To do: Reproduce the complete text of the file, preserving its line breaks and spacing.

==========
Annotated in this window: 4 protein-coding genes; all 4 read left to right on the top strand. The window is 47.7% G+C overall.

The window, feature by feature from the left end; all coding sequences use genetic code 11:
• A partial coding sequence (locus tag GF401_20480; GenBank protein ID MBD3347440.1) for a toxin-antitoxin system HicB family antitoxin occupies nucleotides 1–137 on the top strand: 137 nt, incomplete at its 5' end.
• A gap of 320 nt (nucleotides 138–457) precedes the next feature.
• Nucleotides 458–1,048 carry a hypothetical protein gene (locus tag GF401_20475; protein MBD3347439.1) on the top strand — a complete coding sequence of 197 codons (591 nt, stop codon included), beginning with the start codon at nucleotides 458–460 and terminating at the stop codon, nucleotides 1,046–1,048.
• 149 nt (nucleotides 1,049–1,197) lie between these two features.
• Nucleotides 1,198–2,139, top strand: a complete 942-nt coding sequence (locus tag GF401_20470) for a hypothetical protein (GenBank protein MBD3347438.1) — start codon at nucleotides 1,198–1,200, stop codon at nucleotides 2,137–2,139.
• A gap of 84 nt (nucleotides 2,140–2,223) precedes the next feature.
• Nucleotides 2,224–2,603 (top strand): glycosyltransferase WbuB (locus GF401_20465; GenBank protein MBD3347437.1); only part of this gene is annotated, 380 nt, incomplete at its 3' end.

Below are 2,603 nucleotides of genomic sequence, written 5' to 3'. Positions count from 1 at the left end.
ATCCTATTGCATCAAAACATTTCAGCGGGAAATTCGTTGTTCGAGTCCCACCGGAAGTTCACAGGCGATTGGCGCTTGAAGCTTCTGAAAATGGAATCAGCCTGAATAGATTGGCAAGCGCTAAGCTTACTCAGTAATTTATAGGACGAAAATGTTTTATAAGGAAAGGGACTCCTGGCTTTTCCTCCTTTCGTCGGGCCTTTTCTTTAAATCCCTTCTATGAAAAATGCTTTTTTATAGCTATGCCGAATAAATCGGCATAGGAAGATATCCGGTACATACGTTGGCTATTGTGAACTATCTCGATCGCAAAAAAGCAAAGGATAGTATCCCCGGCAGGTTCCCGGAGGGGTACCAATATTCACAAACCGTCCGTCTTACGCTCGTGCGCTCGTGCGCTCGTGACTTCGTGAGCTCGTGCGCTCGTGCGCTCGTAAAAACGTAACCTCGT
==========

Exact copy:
Annotated in this window: 4 protein-coding genes; all 4 read left to right on the top strand. The window is 47.7% G+C overall.

The window, feature by feature from the left end; all coding sequences use genetic code 11:
• A partial coding sequence (locus tag GF401_20480; GenBank protein ID MBD3347440.1) for a toxin-antitoxin system HicB family antitoxin occupies nucleotides 1–137 on the top strand: 137 nt, incomplete at its 5' end.
• A gap of 320 nt (nucleotides 138–457) precedes the next feature.
• Nucleotides 458–1,048 carry a hypothetical protein gene (locus tag GF401_20475; protein MBD3347439.1) on the top strand — a complete coding sequence of 197 codons (591 nt, stop codon included), beginning with the start codon at nucleotides 458–460 and terminating at the stop codon, nucleotides 1,046–1,048.
• 149 nt (nucleotides 1,049–1,197) lie between these two features.
• Nucleotides 1,198–2,139, top strand: a complete 942-nt coding sequence (locus tag GF401_20470) for a hypothetical protein (GenBank protein MBD3347438.1) — start codon at nucleotides 1,198–1,200, stop codon at nucleotides 2,137–2,139.
• A gap of 84 nt (nucleotides 2,140–2,223) precedes the next feature.
• Nucleotides 2,224–2,603 (top strand): glycosyltransferase WbuB (locus GF401_20465; GenBank protein MBD3347437.1); only part of this gene is annotated, 380 nt, incomplete at its 3' end.

Below are 2,603 nucleotides of genomic sequence, written 5' to 3'. Positions count from 1 at the left end.
ATCCTATTGCATCAAAACATTTCAGCGGGAAATTCGTTGTTCGAGTCCCACCGGAAGTTCACAGGCGATTGGCGCTTGAAGCTTCTGAAAATGGAATCAGCCTGAATAGATTGGCAAGCGCTAAGCTTACTCAGTAATTTATAGGACGAAAATGTTTTATAAGGAAAGGGACTCCTGGCTTTTCCTCCTTTCGTCGGGCCTTTTCTTTAAATCCCTTCTATGAAAAATGCTTTTTTATAGCTATGCCGAATAAATCGGCATAGGAAGATATCCGGTACATACGTTGGCTATTGTGAACTATCTCGATCGCAAAAAAGCAAAGGATAGTATCCCCGGCAGGTTCCCGGAGGGGTACCAATATTCACAAACCGTCCGTCTTACGCTCGTGCGCTCGTGCGCTCGTGACTTCGTGAGCTCGTGCGCTCGTGCGCTCGTAAAAACGTAACCTCGT